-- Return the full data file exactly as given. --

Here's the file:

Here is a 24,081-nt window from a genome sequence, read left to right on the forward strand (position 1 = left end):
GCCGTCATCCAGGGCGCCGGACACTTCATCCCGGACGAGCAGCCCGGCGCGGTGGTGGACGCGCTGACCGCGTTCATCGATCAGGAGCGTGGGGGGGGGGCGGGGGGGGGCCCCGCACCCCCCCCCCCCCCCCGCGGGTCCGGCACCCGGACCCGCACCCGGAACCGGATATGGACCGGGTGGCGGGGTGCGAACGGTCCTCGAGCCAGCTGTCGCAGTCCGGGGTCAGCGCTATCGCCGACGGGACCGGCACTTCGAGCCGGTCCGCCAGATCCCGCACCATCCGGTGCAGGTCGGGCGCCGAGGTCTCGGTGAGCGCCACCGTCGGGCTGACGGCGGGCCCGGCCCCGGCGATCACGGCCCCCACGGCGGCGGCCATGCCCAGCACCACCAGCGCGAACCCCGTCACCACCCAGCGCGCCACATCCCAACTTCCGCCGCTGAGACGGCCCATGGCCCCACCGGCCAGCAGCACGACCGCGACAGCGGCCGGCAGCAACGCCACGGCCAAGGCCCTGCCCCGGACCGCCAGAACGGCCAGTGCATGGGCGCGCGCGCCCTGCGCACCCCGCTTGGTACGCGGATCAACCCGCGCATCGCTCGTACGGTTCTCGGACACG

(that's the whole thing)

Here is a 24,081-nt window from a genome sequence, read left to right on the forward strand (position 1 = left end):
GCCGTCATCCAGGGCGCCGGACACTTCATCCCGGACGAGCAGCCCGGCGCGGTGGTGGACGCGCTGACCGCGTTCATCGATCAGGAGCGTGGGGGGGGGGCGGGGGGGGGCCCCGCACCCCCCCCCCCCCCCCGCGGGTCCGGCACCCGGACCCGCACCCGGAACCGGATATGGACCGGGTGGCGGGGTGCGAACGGTCCTCGAGCCAGCTGTCGCAGTCCGGGGTCAGCGCTATCGCCGACGGGACCGGCACTTCGAGCCGGTCCGCCAGATCCCGCACCATCCGGTGCAGGTCGGGCGCCGAGGTCTCGGTGAGCGCCACCGTCGGGCTGACGGCGGGCCCGGCCCCGGCGATCACGGCCCCCACGGCGGCGGCCATGCCCAGCACCACCAGCGCGAACCCCGTCACCACCCAGCGCGCCACATCCCAACTTCCGCCGCTGAGACGGCCCATGGCCCCACCGGCCAGCAGCACGACCGCGACAGCGGCCGGCAGCAACGCCACGGCCAAGGCCCTGCCCCGGACCGCCAGAACGGCCAGTGCATGGGCGCGCGCGCCCTGCGCACCCCGCTTGGTACGCGGATCAACCCGCGCATCGCTCGTACGGTTCTCGGACACG